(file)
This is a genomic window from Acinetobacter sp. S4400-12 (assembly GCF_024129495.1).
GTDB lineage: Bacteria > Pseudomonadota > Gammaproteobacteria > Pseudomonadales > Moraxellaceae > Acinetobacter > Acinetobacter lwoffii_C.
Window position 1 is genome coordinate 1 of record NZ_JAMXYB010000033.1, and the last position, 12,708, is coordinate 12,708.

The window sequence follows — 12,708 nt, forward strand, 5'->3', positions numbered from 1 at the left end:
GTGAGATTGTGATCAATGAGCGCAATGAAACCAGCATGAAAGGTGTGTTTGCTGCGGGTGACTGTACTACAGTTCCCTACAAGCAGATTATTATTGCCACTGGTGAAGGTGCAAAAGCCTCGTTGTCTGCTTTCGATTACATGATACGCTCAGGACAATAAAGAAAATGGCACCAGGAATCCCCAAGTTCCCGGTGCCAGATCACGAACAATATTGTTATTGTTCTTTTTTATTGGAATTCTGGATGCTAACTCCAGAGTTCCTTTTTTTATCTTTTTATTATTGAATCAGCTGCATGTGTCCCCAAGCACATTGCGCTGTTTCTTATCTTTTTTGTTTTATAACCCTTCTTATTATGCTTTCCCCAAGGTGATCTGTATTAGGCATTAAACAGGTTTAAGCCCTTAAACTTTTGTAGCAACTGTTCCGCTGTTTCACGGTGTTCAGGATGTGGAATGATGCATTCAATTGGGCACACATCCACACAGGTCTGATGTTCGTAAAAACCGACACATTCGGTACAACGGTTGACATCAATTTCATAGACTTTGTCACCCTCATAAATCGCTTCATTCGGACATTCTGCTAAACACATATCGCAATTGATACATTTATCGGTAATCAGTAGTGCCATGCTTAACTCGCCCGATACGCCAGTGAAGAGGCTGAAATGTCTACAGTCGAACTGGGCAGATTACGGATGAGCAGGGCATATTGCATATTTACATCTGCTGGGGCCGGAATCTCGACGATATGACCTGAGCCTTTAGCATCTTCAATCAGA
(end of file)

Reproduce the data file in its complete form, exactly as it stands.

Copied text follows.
This is a genomic window from Acinetobacter sp. S4400-12 (assembly GCF_024129495.1).
GTDB lineage: Bacteria > Pseudomonadota > Gammaproteobacteria > Pseudomonadales > Moraxellaceae > Acinetobacter > Acinetobacter lwoffii_C.
Window position 1 is genome coordinate 1 of record NZ_JAMXYB010000033.1, and the last position, 12,708, is coordinate 12,708.

The window sequence follows — 12,708 nt, forward strand, 5'->3', positions numbered from 1 at the left end:
GTGAGATTGTGATCAATGAGCGCAATGAAACCAGCATGAAAGGTGTGTTTGCTGCGGGTGACTGTACTACAGTTCCCTACAAGCAGATTATTATTGCCACTGGTGAAGGTGCAAAAGCCTCGTTGTCTGCTTTCGATTACATGATACGCTCAGGACAATAAAGAAAATGGCACCAGGAATCCCCAAGTTCCCGGTGCCAGATCACGAACAATATTGTTATTGTTCTTTTTTATTGGAATTCTGGATGCTAACTCCAGAGTTCCTTTTTTTATCTTTTTATTATTGAATCAGCTGCATGTGTCCCCAAGCACATTGCGCTGTTTCTTATCTTTTTTGTTTTATAACCCTTCTTATTATGCTTTCCCCAAGGTGATCTGTATTAGGCATTAAACAGGTTTAAGCCCTTAAACTTTTGTAGCAACTGTTCCGCTGTTTCACGGTGTTCAGGATGTGGAATGATGCATTCAATTGGGCACACATCCACACAGGTCTGATGTTCGTAAAAACCGACACATTCGGTACAACGGTTGACATCAATTTCATAGACTTTGTCACCCTCATAAATCGCTTCATTCGGACATTCTGCTAAACACATATCGCAATTGATACATTTATCGGTAATCAGTAGTGCCATGCTTAACTCGCCCGATACGCCAGTGAAGAGGCTGAAATGTCTACAGTCGAACTGGGCAGATTACGGATGAGCAGGGCATATTGCATATTTACATCTGCTGGGGCCGGAATCTCGACGATATGACCTGAGCCTTTAGCATCTTCAATCAGA